Although the description of this two-hour course indicated that an important place was given to statistical theory, subsequent Announcements reveal that the course was developed in the direction of insurance, rather than of statistics. Thus, in 1906-7 and the succeeding years the description was as follows: "This course includes an elementary treatment of the following subjects: Interest, investment securities, averages, mortality tables, annuities, computations of life insurance premiums, and reserves."

The first course that was devoted exclusively to statistical theory was offered in 1912 by Professor Glover, and this date should be regarded as marking the birth of our curriculum in statistics. The following year the course was taught by Edward Brind Escott ('95, M.S. Chicago '96) and in the next two years by Chester Hume Forsyth (Butler '06, Ph.D. Michigan '15). It was described (Cal., 1912-13, p. 213) as follows: "The subjects treated in this course are averages, graphical representation of statistics, frequency curves, correlation, smoothing of statistics; with applications to statistical problems in economics, biology, insurance, and physics." It was given for two hours credit and was continued through the second semester as Course 50. Elderton's Frequency Curves and Correlation, recommended by the Actuarial Society of America, was used as a text, and this work was supplemented by lectures on interpolation and mechanical quadrature.

During recent years research workers in nearly all fields have recognized the necessity of utilizing statistical methods in measuring the validity of results derived from observational data, and consequently a number of courses in statistical methodology are now being offered in an effort to serve the particular needs of the various departments and schools. The Department of Mathematics offers a special course in mathematics and statistics designed to meet the needs of students in the School of Forestry and Conservation, another course for students of sociology, the basic Courses 49 and 50 (now listed as Mathematics 43 and Mathematics 44), for which one year's work in freshman mathematics is a prerequisite, an intermediate course requiring a knowledge of calculus, and an advanced course designed for students working for higher degrees and specializing in the more theoretical aspects of probability and statistics. Until the end of June, 1940, nineteen students had received their doctor's degrees in mathematical statistics, the first doctorate in this field having been conferred in 1915.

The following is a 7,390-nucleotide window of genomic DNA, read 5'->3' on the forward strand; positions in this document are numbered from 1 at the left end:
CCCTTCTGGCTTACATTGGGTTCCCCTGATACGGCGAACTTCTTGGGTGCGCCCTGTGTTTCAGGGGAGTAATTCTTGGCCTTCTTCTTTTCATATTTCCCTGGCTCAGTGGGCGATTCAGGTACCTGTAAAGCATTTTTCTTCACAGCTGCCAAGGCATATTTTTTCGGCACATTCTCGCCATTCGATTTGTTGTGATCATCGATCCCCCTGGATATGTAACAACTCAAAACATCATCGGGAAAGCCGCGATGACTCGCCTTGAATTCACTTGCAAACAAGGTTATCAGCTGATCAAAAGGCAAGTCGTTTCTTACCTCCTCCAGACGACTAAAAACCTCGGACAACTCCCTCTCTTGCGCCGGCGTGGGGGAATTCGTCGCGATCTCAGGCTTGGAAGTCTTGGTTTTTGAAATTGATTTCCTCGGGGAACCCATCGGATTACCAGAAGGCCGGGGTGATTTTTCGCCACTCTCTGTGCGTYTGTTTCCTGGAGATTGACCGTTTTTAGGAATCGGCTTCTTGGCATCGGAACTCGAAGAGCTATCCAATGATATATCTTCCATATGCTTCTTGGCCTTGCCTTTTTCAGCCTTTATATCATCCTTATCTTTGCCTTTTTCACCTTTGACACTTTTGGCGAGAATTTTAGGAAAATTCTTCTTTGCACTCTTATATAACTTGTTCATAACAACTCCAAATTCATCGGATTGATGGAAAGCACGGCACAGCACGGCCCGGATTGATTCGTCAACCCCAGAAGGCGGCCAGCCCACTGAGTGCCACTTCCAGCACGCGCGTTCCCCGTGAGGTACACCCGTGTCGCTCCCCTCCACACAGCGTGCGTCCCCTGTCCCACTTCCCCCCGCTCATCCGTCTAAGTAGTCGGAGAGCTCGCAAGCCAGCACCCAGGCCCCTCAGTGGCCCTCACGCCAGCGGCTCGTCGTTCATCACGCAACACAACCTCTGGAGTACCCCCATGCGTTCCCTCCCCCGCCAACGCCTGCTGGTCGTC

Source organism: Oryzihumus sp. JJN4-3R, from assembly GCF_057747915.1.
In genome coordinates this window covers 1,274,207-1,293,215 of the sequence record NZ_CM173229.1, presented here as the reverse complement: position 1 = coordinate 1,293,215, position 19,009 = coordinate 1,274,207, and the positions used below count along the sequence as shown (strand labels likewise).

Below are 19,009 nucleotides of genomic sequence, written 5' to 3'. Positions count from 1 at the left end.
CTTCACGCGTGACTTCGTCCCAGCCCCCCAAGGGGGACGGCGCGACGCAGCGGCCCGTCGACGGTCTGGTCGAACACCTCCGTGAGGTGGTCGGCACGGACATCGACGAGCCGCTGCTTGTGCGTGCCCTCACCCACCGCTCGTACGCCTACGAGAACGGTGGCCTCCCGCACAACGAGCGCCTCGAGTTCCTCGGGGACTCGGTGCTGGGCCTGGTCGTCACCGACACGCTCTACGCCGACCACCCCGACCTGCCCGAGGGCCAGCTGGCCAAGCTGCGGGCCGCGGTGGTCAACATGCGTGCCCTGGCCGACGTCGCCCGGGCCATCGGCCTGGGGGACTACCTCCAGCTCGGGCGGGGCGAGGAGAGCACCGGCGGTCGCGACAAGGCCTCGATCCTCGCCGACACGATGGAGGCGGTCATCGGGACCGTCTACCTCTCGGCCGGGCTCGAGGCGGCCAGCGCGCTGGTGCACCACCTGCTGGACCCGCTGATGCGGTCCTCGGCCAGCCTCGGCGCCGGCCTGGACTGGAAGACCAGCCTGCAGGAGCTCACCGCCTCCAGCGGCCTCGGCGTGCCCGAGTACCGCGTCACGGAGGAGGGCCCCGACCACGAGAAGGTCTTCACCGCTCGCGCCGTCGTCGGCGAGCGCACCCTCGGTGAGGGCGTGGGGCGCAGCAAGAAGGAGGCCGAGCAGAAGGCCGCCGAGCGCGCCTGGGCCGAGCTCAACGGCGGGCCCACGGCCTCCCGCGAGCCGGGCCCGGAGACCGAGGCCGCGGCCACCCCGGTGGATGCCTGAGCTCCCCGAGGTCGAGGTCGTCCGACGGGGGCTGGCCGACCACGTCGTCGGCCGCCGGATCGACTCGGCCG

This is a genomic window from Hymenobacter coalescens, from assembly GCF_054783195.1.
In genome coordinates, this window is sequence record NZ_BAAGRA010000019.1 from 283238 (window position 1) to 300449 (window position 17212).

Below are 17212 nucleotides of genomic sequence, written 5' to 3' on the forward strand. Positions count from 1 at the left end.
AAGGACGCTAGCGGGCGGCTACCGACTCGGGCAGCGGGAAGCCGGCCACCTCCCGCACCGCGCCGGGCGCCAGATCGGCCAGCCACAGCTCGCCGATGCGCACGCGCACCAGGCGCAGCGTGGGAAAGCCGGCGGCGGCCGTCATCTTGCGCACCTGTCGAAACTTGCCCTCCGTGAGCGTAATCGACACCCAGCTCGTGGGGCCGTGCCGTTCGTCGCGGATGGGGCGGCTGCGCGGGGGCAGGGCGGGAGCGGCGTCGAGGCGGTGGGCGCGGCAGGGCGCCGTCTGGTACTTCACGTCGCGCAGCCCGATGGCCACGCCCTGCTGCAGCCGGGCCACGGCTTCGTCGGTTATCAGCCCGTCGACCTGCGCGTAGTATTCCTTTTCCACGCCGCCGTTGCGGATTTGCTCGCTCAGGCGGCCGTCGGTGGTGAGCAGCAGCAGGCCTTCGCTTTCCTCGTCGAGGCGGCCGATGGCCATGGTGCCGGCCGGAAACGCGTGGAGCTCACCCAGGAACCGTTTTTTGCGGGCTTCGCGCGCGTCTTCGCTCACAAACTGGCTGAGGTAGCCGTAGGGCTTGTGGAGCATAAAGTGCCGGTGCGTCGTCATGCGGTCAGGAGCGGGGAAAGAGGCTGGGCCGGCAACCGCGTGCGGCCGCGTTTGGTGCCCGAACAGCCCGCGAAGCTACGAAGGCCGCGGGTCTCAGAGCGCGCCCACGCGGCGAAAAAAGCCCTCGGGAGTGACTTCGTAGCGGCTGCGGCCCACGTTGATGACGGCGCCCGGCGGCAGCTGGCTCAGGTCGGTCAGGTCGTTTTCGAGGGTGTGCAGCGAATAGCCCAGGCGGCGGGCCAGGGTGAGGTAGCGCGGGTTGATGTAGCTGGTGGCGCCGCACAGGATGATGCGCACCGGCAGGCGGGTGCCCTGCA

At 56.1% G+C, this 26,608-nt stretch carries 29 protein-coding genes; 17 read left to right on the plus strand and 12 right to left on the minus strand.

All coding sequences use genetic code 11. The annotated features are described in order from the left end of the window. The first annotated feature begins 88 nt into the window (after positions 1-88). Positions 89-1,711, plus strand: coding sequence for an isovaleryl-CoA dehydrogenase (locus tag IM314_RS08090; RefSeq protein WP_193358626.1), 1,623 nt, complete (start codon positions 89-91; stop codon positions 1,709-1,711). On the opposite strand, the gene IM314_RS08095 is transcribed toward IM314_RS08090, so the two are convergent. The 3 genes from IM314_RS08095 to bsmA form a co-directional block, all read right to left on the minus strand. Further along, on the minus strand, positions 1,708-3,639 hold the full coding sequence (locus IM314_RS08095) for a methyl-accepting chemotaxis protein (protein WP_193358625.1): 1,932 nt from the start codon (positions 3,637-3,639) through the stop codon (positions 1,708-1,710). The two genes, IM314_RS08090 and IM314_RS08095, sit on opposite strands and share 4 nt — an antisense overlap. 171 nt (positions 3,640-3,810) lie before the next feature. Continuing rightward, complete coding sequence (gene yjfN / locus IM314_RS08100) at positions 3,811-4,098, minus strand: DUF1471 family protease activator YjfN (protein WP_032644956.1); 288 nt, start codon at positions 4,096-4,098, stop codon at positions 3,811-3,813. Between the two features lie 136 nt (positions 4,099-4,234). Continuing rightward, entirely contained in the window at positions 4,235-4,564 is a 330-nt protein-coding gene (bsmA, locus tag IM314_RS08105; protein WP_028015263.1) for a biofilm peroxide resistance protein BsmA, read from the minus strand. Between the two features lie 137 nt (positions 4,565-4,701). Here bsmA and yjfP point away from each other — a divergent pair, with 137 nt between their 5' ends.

The members of the mathematical-statistical staff are constantly being consulted on matters concerning statistical research from all corners of the campus. They also offer informal courses in statistics for staff members of the University who use statistical methods in their researches but who cannot afford the time required to master the mathematical background so necessary for a complete understanding of the statistical methodology which they employ.

The unusual success of this University in teaching and utilizing statistical methods Page  657has been achieved largely through the use of excellent mechanical equipment provided by the administration. Since a computing machine is available for each student in all recitation periods, it is possible for the student to work out numerical exercises simultaneously with the presentation of new topics. The University utilizes two complete Hollerith installations, one in the Rackham Building and the other in the University Hospital. The statistical laboratory possesses a very complete set of instruments such as adding machines, integraphs, and harmonic analyzers.

In addition to the personnel of its mathematical-statistical staff, two other factors have contributed largely to the leadership of the University of Michigan in statistical research. The Department of Mathematics is providing an essential mathematical background through courses in probability, finite differences, and other branches of pure mathematics which are of great value in developments of theoretical statistics. Also, the Annals of Mathematical Statistics — the only journal of its kind in the country and the official publication of the Institute of Mathematical Statistics, with a worldwide circulation — was founded within the University's Department of Mathematics in 1930 and was edited here until 1938, when its editorial office was transferred to Princeton University.


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Hinsdale, Burke A.History of the University of Michigan. Ann Arbor: Univ. Mich., 1906.
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University of Michigan Regents' Proceedings …, 1837-1864. Ed. by Isaac N. Demmon. Ann Arbor: Univ. Mich., 1915. (R.P., 1837-64).